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Facebook offer direct streams from games, and rewards for you when you watch

ESL Facebook

Facebook have announced a new software development kit (SDK) that will enable games developers to integrate their platform more smoothly. The big takeaways: developers can now add one-click Facebook log-in, integrated live streaming, in-game spectator rewards, and even matchmaking based on Facebook groups, to their games. 

Here it is: our list of the best PC games right now.

The news comes just as the Game Developers Conference is kicking off in San Francisco.

“In a matter of seconds, players can now stream directly from the game client to a Facebook surface without any hardware or third party software required,” Facebook software engineer Alex Hopmann says. The SDK also enables devs to add in-game rewards for watching streams on Facebook, which they’ve been testing with Hi-Rez’s Paladins Global Series.

The pitch to developers is that Facebook integration makes for easier sharing of memorable gaming moments, which means better user and community engagement, and ultimately more players playing for longer periods of time.

But Facebook are also pushing the data angle. Having players log in with their Facebook accounts gives potential access to a lot of user information that might not otherwise be available, and as Facebook point out, this can be invaluable to developers who want to understand and shape their communities more effectively.

Facebook have an exclusive deal to stream the H1Z1 pro league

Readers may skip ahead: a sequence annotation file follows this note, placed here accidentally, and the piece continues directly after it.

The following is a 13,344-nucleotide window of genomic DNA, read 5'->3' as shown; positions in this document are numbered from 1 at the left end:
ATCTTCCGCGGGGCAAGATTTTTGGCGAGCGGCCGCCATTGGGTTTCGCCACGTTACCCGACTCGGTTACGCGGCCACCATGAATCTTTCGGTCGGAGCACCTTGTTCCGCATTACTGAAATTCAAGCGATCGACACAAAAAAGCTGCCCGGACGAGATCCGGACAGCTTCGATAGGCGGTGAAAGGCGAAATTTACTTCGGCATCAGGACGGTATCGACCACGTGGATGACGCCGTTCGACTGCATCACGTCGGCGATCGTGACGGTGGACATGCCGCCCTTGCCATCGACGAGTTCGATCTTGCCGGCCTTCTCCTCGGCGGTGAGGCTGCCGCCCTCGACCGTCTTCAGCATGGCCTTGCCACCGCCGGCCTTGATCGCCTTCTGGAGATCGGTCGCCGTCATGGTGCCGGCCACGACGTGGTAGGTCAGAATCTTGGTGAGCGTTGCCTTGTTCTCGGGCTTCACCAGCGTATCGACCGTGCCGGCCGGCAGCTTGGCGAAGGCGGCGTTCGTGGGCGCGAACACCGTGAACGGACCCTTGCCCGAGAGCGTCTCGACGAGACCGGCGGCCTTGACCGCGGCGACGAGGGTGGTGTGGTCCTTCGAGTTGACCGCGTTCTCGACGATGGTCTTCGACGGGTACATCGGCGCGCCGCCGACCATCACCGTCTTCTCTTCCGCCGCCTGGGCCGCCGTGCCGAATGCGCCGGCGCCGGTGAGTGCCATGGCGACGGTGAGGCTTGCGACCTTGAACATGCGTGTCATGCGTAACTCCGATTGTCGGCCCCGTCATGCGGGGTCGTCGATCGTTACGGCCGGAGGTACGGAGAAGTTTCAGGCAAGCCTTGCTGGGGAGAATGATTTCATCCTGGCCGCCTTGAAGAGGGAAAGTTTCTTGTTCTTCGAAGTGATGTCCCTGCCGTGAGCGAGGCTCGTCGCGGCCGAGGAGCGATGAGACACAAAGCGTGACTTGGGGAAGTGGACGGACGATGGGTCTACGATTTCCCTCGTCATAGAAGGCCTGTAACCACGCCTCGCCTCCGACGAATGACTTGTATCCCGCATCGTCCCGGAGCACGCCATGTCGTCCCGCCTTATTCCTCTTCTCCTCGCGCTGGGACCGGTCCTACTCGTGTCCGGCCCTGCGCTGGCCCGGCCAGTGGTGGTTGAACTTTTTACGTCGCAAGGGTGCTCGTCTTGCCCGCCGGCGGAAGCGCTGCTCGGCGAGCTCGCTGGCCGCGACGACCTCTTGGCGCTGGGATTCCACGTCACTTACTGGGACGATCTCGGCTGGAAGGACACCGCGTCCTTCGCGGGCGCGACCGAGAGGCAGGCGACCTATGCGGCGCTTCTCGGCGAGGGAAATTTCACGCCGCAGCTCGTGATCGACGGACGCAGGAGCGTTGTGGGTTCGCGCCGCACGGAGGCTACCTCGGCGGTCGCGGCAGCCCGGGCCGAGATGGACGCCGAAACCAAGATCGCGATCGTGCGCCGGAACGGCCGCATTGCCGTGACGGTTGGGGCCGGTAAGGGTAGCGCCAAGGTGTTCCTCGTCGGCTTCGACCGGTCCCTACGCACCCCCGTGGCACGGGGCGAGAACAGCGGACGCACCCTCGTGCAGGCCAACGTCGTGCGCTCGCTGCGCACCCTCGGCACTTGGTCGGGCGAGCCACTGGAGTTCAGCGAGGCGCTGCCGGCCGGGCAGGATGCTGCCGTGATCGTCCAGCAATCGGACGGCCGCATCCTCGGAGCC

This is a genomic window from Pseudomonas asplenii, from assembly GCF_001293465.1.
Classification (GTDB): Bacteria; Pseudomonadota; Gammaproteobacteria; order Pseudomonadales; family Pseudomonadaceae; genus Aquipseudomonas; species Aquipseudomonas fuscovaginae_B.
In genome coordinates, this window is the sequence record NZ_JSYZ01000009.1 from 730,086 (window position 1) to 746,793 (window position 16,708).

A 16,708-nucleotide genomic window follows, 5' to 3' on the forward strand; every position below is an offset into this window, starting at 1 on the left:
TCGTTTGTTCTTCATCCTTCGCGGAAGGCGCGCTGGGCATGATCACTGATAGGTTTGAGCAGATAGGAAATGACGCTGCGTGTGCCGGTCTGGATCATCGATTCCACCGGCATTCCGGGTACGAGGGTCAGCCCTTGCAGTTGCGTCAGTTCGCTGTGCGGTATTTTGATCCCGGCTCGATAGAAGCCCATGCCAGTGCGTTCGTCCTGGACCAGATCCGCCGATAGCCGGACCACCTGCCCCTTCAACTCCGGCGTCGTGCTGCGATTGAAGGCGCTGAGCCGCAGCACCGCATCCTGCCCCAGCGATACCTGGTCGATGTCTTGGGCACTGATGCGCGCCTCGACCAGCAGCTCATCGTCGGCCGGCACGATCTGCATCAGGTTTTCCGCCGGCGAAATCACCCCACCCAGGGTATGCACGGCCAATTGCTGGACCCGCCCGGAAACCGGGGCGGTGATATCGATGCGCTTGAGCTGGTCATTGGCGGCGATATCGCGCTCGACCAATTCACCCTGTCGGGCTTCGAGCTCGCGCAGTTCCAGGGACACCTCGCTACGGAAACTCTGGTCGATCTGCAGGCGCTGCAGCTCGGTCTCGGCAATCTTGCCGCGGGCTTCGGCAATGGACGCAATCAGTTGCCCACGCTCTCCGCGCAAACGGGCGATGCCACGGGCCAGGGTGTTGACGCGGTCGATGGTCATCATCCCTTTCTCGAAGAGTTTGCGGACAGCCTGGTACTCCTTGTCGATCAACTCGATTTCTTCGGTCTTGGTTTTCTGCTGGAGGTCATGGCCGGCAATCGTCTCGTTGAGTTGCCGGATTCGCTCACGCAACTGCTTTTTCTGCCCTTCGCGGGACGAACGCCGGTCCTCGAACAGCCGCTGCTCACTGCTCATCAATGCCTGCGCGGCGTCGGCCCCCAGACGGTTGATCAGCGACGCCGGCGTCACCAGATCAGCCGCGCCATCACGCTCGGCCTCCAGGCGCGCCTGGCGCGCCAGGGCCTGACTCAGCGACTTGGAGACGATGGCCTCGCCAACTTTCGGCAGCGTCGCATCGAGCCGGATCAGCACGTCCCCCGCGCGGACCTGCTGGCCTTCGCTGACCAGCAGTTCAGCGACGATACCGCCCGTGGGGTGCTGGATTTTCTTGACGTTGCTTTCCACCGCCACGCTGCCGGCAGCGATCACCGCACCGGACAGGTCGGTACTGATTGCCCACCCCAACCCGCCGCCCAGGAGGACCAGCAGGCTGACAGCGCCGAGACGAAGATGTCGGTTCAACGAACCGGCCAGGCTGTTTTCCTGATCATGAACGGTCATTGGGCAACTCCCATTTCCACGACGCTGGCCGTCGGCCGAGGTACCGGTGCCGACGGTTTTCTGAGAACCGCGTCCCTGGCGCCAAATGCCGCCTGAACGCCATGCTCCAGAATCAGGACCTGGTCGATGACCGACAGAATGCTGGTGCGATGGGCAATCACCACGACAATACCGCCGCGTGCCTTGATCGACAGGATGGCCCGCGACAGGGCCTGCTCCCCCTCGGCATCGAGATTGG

As for gamers, we will be able to post our in-game stats to Facebook groups, and find other players based on who’s playing what.

“For the first time, PC developers can integrate custom App Events and leverage Facebook Analytics to better optimize and understand their game’s community activity,” Hopmann says. “Over time, the content and activity that game communities organically create on Facebook will form a unique gamer graph, allowing PC devs to better deliver experiences players want. “

Now, you’ll be able to fire up (for example) PUBG, easily see who among your Facebook friends are playing, and find squadmates via groups you belong to. Once you’ve teamed up, hit a button and you’ll be streaming straight to your feed, no third-party software (such as OBS) required.

It’s the latest of several moves by Facebook into gaming. In January, the site announced a pilot program to help connect game streamers with wider audiences, they have secured exclusive deals to stream the new H1Z1 pro leagueand the Gfinity Elite Series, and last year they partnered with the ESL in a deal to stream all IEM and ESL One events.

The new SDK is available now, so expect to see Facebook popping up in your games soon.